Academia and science: The multidisciplinary approach of the project ensures that the results will be of interest to a wide scientific audience as well as to specialists in the field. Whereas methods that are applied and developed during the proposed project can be widely applied in other research fields, the knowledge obtained will specifically benefit those with particular interest in protein trafficking, synaptogenesis and neuroplasticity. Collaborators and the wider UK science base will benefit from tools that we develop throughout the project. Dissemination of our data in high-impact journals will contribute to maintaining the high international research profile of the UK, thereby attracting the brightest researchers from all over the world. The researchers on the project will benefit from the high level of scientific and professional training available in the UCL Neuoscience domain. In turn, their training will contribute to the UK academic and scientific community, and to teaching a next generation of scientists. Moreover, they will obtain transferrable skills that can be applied in research and development projects in the pharma and biotech sectors, therefore potentially benefiting the wider UK commercial sector and general public.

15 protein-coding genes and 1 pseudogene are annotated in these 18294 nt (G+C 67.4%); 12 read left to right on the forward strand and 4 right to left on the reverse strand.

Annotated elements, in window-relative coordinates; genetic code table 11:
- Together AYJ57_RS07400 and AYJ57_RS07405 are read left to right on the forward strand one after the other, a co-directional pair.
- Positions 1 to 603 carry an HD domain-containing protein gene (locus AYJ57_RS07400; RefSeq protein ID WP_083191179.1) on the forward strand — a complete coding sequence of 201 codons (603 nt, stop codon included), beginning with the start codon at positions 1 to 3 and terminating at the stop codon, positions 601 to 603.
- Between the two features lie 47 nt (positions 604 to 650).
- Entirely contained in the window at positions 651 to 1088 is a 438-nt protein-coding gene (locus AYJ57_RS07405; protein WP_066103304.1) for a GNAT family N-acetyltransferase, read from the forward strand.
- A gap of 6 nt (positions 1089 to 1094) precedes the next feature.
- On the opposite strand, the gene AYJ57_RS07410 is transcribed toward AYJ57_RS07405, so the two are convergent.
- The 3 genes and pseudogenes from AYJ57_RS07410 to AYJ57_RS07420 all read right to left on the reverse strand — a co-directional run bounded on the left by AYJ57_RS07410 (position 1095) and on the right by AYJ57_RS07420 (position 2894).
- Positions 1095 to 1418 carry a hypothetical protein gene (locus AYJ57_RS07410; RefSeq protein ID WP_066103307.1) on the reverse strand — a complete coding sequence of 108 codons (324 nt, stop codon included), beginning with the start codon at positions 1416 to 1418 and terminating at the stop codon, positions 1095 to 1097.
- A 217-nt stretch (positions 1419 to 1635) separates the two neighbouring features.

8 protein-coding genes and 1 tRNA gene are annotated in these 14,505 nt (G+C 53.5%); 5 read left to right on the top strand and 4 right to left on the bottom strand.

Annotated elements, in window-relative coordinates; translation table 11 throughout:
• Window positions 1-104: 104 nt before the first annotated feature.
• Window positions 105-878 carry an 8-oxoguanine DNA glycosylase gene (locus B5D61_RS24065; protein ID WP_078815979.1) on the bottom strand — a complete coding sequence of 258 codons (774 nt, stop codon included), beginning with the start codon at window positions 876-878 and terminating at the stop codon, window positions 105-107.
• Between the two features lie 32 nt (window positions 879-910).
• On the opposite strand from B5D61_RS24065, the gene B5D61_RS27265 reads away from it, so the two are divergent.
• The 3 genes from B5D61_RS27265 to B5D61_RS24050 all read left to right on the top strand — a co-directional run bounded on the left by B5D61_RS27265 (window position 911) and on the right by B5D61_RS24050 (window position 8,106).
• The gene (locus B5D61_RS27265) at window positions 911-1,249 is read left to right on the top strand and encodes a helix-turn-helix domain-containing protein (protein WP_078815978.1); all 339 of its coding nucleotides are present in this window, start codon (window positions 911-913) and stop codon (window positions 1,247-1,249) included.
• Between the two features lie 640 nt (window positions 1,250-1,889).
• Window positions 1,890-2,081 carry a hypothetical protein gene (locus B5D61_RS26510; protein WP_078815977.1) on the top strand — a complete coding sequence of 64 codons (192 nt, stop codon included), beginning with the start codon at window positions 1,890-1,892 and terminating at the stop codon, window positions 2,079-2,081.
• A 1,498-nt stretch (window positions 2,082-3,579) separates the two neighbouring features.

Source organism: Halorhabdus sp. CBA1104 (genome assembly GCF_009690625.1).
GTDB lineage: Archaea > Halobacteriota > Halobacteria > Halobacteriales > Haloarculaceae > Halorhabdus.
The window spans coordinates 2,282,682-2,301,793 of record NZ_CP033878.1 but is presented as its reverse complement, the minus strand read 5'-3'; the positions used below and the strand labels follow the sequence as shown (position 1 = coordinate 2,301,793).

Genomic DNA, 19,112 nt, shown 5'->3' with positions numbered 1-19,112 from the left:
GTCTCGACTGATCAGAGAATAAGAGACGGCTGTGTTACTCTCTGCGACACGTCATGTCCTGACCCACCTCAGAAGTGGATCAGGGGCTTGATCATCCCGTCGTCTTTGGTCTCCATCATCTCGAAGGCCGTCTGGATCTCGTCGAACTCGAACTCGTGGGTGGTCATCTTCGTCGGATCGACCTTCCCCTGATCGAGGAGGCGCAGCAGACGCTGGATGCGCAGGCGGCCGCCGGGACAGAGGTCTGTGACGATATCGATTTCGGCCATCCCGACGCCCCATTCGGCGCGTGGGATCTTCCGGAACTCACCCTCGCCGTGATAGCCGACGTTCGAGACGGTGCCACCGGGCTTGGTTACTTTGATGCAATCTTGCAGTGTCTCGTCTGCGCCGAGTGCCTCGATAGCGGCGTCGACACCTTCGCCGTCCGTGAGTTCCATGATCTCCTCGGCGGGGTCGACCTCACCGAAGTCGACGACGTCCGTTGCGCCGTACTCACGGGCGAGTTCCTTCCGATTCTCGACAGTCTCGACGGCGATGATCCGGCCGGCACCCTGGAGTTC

What will be done to ensure that they will benefit?